Markets reacted negatively to Fed Chairman Jay Powell’s press conference, which occurred after the Federal Open Markets Committee announced an added 0.75% hike in the Fed Funds Rate, bringing the range to 3.75% to 4.00%. While the 0.75% rate hike was expected, Chair Powell’s “hawkish” comments at the press conference, where he noted that the pace of added hikes is not slowing, were not expected. Stock markets immediately sold off and bond yields rose because of a similar sell-off in the fixed income markets (See Weekly Markets below). Unemployment moved slightly higher during October, but it is important to note that the labor market still is robust. Additionally, midterm elections are this week and, regardless of what happens, market results tend to be agnostic to party over the long-term.
As noted above, the Fed hiked interest rates 0.75% last week. Chair Powell noted that this year’s interest rate hikes have affected the economy, the Federal Open Markets Committee believes that further tightening is necessary to slow the economy enough to deal with the decades-high hot inflation currently weighing on the markets, economy, and the consumer. According to the Chicago Mercantile Exchange, futures on Fed Funds Rate are now pricing in three added hikes with a final terminal level near 5.25%. (See Chart 1 below)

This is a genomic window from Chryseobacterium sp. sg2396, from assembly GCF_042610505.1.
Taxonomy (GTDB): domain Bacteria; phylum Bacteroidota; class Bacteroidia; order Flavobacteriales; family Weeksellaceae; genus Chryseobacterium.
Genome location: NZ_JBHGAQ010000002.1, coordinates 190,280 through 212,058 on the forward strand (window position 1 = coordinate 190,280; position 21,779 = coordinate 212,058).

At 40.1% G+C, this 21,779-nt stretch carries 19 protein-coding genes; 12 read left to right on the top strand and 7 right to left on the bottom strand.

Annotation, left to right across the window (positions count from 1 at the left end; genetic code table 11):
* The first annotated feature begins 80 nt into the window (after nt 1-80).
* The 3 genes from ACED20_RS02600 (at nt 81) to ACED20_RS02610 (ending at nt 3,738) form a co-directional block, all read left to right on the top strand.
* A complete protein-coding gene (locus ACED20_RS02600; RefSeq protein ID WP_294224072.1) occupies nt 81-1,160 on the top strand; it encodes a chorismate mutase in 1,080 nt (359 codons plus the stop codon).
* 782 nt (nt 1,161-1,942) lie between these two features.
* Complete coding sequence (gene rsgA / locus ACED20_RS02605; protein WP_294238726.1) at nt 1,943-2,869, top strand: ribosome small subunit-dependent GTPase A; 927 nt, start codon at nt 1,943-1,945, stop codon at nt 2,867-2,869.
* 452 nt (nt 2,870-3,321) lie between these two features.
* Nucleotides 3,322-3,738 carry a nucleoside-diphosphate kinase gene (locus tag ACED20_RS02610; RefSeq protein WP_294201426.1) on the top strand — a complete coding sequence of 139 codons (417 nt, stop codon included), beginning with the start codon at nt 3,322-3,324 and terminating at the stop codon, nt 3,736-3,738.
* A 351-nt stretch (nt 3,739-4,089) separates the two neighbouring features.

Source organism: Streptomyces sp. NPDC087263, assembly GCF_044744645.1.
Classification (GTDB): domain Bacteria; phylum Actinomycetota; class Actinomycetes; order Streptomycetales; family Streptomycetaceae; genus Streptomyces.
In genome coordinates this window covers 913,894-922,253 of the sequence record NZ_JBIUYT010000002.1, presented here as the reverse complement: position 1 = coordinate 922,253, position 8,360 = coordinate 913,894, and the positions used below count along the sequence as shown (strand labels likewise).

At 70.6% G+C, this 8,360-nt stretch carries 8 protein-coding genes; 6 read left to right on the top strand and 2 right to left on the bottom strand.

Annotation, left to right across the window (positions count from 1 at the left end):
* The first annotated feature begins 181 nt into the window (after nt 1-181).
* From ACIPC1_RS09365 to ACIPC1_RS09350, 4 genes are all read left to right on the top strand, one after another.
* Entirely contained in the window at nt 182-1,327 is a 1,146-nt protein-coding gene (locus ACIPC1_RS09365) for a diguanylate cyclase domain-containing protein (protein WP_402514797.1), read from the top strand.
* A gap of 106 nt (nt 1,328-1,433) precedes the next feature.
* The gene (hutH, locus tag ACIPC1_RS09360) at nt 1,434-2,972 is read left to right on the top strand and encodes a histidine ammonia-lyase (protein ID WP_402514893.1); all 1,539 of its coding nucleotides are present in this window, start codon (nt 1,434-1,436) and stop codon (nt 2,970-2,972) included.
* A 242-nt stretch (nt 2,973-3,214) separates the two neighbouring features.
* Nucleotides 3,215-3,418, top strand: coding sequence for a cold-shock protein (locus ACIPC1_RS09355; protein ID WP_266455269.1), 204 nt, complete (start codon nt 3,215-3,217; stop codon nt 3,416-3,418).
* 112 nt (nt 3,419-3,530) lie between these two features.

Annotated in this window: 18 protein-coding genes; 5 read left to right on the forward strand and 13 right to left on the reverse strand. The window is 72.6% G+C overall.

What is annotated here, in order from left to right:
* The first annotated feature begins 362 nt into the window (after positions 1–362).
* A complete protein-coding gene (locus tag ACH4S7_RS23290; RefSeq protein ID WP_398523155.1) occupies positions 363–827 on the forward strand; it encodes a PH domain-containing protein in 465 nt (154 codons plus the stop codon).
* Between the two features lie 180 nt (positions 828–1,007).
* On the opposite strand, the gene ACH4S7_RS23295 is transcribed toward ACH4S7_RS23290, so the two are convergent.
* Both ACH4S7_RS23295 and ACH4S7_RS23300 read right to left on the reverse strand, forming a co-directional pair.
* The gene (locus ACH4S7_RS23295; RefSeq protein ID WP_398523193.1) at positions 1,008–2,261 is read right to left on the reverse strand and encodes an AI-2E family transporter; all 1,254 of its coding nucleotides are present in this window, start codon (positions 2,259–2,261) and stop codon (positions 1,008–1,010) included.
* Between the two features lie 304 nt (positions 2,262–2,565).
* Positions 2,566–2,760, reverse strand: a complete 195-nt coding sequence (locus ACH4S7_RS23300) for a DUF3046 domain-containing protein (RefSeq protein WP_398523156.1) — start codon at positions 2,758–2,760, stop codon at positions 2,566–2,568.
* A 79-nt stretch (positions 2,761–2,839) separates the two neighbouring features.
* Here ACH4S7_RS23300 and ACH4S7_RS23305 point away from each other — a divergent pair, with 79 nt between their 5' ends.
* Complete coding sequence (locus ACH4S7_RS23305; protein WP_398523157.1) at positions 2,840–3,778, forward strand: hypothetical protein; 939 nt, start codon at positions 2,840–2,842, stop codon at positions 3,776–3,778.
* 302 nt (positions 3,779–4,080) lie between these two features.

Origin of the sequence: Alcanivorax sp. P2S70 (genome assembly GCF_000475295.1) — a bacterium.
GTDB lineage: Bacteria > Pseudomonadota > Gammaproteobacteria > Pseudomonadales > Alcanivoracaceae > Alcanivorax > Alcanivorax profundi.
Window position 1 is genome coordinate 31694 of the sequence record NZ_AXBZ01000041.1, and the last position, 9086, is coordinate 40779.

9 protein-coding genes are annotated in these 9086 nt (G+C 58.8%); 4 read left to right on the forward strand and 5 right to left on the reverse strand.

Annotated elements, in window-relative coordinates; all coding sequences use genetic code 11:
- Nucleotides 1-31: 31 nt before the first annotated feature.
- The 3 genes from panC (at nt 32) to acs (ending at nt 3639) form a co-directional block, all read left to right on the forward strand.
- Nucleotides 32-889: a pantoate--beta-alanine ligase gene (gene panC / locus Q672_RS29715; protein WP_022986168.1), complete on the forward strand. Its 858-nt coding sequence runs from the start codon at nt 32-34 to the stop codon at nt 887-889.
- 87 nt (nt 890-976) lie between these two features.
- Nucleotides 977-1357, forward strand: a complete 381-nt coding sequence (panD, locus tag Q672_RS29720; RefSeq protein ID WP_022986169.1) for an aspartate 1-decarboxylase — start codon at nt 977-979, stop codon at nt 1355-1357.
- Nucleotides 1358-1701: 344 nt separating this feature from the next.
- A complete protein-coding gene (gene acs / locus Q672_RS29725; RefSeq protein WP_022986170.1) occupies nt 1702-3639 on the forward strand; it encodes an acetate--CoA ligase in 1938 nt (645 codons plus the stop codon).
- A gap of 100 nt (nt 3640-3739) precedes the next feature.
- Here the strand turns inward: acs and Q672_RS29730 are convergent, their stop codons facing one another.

Higher interest rates weigh heavily on consumers (loans, mortgages, credit card interest rates) and directly affect areas of the economy that rely on loans and loan demand (housing). Higher rates also affect those companies that rely on loans for growth such as high-tech, and impact less so on well established companies such in the industrial segment. We saw the divergence of returns last week with the NASDAQ down -5.65% while the Dow Jones Industrial Average was down -1.4%. The labor market remains healthy and last week we saw that 261,000 new non-farm jobs were created during October while the unemployment rate ticked up to 3.7% from 3.5. (See Chart 2 below).
Policy and Politics
U.S. midterm elections happen this week and historically the party in power (currently the Democrats) loses seats in both the House and the Senate. This is expected to happen this week as well, what to watch will be the extent of the losses that the Democrats suffer. From a markets perspective, results are historically agnostic to election results over the long-term and neither really shows an edge on the other for markets returns to investors.
What to Watch
- U.S. Retail Gas Price on Nov. 7th @ 4:30 PM EST (Prior: $3.857/gal)
- U.S. Consumer Price Index (Year over Year) on Nov. 10th @ 8:30 AM EST (Prior: 8.20%)
- U.S. Inflation Rate on Nov. 10th @ 8:30 AM EST (Prior: 8.20%)
- 30 Year Mortgage Rate on Nov. 10th @ 10:00 AM EST (Prior: 6.95%)
- U.S. Index of Consumer Sentiment on Nov. 11th @ 10:00 AM EST (Prior: 59.90)